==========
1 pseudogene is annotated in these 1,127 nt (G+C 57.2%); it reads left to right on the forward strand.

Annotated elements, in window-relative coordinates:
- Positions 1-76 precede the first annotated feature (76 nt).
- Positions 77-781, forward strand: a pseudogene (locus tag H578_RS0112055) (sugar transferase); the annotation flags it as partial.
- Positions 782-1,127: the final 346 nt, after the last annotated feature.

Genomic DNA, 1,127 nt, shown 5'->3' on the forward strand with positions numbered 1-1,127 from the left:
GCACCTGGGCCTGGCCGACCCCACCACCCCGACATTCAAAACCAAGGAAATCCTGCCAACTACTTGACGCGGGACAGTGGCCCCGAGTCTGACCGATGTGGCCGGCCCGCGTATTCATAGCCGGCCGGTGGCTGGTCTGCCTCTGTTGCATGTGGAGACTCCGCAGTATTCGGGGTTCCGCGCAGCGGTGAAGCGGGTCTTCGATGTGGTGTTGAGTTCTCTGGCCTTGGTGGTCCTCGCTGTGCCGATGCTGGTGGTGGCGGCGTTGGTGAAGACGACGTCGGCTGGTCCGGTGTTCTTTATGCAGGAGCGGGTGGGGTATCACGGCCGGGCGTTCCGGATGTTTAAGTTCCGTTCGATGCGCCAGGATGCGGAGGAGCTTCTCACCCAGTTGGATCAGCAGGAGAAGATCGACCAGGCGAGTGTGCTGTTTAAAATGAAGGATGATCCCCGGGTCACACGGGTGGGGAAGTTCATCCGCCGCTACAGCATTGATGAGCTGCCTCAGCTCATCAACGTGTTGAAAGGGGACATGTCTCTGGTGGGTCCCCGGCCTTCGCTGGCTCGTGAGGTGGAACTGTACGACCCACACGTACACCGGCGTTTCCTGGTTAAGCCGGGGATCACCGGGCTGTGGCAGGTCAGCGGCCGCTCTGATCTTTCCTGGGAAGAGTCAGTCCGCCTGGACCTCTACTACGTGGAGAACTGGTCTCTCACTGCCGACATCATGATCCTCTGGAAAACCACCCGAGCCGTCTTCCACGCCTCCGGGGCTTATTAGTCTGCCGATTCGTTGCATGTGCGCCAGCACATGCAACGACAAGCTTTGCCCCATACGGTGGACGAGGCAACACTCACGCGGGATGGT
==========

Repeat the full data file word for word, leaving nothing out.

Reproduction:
1 pseudogene is annotated in these 1,127 nt (G+C 57.2%); it reads left to right on the forward strand.

Annotated elements, in window-relative coordinates:
- Positions 1-76 precede the first annotated feature (76 nt).
- Positions 77-781, forward strand: a pseudogene (locus tag H578_RS0112055) (sugar transferase); the annotation flags it as partial.
- Positions 782-1,127: the final 346 nt, after the last annotated feature.

Genomic DNA, 1,127 nt, shown 5'->3' on the forward strand with positions numbered 1-1,127 from the left:
GCACCTGGGCCTGGCCGACCCCACCACCCCGACATTCAAAACCAAGGAAATCCTGCCAACTACTTGACGCGGGACAGTGGCCCCGAGTCTGACCGATGTGGCCGGCCCGCGTATTCATAGCCGGCCGGTGGCTGGTCTGCCTCTGTTGCATGTGGAGACTCCGCAGTATTCGGGGTTCCGCGCAGCGGTGAAGCGGGTCTTCGATGTGGTGTTGAGTTCTCTGGCCTTGGTGGTCCTCGCTGTGCCGATGCTGGTGGTGGCGGCGTTGGTGAAGACGACGTCGGCTGGTCCGGTGTTCTTTATGCAGGAGCGGGTGGGGTATCACGGCCGGGCGTTCCGGATGTTTAAGTTCCGTTCGATGCGCCAGGATGCGGAGGAGCTTCTCACCCAGTTGGATCAGCAGGAGAAGATCGACCAGGCGAGTGTGCTGTTTAAAATGAAGGATGATCCCCGGGTCACACGGGTGGGGAAGTTCATCCGCCGCTACAGCATTGATGAGCTGCCTCAGCTCATCAACGTGTTGAAAGGGGACATGTCTCTGGTGGGTCCCCGGCCTTCGCTGGCTCGTGAGGTGGAACTGTACGACCCACACGTACACCGGCGTTTCCTGGTTAAGCCGGGGATCACCGGGCTGTGGCAGGTCAGCGGCCGCTCTGATCTTTCCTGGGAAGAGTCAGTCCGCCTGGACCTCTACTACGTGGAGAACTGGTCTCTCACTGCCGACATCATGATCCTCTGGAAAACCACCCGAGCCGTCTTCCACGCCTCCGGGGCTTATTAGTCTGCCGATTCGTTGCATGTGCGCCAGCACATGCAACGACAAGCTTTGCCCCATACGGTGGACGAGGCAACACTCACGCGGGATGGT